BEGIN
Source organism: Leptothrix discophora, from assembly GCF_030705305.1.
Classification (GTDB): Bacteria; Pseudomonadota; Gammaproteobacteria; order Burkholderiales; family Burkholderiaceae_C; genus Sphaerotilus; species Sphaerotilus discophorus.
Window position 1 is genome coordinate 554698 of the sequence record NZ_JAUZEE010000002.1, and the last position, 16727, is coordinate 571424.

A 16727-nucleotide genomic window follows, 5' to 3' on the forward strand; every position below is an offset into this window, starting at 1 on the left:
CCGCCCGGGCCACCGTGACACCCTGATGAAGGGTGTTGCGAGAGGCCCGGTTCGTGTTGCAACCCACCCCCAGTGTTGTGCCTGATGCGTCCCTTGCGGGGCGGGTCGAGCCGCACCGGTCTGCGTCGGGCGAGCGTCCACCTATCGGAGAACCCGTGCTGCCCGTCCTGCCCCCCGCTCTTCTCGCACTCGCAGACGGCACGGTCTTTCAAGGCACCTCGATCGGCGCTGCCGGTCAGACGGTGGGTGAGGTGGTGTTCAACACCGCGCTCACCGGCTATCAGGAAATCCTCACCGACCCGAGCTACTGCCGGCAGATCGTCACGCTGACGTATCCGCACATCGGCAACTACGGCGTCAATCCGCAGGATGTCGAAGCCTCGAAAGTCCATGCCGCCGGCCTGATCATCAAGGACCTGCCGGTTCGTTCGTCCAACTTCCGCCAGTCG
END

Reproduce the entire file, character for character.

Source organism: Leptothrix discophora, from assembly GCF_030705305.1.
Classification (GTDB): Bacteria; Pseudomonadota; Gammaproteobacteria; order Burkholderiales; family Burkholderiaceae_C; genus Sphaerotilus; species Sphaerotilus discophorus.
Window position 1 is genome coordinate 554698 of the sequence record NZ_JAUZEE010000002.1, and the last position, 16727, is coordinate 571424.

A 16727-nucleotide genomic window follows, 5' to 3' on the forward strand; every position below is an offset into this window, starting at 1 on the left:
CCGCCCGGGCCACCGTGACACCCTGATGAAGGGTGTTGCGAGAGGCCCGGTTCGTGTTGCAACCCACCCCCAGTGTTGTGCCTGATGCGTCCCTTGCGGGGCGGGTCGAGCCGCACCGGTCTGCGTCGGGCGAGCGTCCACCTATCGGAGAACCCGTGCTGCCCGTCCTGCCCCCCGCTCTTCTCGCACTCGCAGACGGCACGGTCTTTCAAGGCACCTCGATCGGCGCTGCCGGTCAGACGGTGGGTGAGGTGGTGTTCAACACCGCGCTCACCGGCTATCAGGAAATCCTCACCGACCCGAGCTACTGCCGGCAGATCGTCACGCTGACGTATCCGCACATCGGCAACTACGGCGTCAATCCGCAGGATGTCGAAGCCTCGAAAGTCCATGCCGCCGGCCTGATCATCAAGGACCTGCCGGTTCGTTCGTCCAACTTCCGCCAGTCG